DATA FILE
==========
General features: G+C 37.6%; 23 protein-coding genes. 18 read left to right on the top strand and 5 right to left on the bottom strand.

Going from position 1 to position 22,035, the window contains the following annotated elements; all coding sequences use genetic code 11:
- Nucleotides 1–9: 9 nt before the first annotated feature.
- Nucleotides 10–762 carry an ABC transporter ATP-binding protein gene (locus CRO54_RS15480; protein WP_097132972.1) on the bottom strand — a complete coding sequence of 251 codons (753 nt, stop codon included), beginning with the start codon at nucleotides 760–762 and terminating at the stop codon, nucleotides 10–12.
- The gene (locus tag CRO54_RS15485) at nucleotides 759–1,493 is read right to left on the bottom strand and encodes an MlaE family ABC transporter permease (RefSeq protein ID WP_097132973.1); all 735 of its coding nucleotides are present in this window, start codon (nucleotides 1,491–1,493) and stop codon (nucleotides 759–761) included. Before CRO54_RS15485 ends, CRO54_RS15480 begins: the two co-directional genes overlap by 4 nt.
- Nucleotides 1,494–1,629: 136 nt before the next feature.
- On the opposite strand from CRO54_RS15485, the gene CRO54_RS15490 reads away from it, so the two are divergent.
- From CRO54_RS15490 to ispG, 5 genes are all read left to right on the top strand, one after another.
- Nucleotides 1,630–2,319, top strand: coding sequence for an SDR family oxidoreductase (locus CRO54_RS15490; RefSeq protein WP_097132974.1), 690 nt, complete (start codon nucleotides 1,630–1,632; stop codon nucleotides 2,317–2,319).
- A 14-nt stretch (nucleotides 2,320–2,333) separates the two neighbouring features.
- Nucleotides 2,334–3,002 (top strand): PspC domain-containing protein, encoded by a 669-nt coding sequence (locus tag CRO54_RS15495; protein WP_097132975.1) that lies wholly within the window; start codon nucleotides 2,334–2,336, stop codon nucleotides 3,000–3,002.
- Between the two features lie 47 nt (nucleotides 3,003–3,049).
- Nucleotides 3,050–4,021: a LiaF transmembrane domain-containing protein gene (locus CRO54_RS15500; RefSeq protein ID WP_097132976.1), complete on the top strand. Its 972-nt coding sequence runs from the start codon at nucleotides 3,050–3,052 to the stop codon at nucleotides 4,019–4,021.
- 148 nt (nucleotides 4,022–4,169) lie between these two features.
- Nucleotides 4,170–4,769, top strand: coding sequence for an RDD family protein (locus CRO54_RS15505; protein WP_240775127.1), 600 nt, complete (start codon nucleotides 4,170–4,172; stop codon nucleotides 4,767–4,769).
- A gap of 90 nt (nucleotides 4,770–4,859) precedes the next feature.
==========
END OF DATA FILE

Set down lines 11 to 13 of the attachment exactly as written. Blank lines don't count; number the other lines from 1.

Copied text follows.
- Nucleotides 2,334–3,002 (top strand): PspC domain-containing protein, encoded by a 669-nt coding sequence (locus tag CRO54_RS15495; protein WP_097132975.1) that lies wholly within the window; start codon nucleotides 2,334–2,336, stop codon nucleotides 3,000–3,002.
- Between the two features lie 47 nt (nucleotides 3,003–3,049).
- Nucleotides 3,050–4,021: a LiaF transmembrane domain-containing protein gene (locus CRO54_RS15500; RefSeq protein ID WP_097132976.1), complete on the top strand. Its 972-nt coding sequence runs from the start codon at nucleotides 3,050–3,052 to the stop codon at nucleotides 4,019–4,021.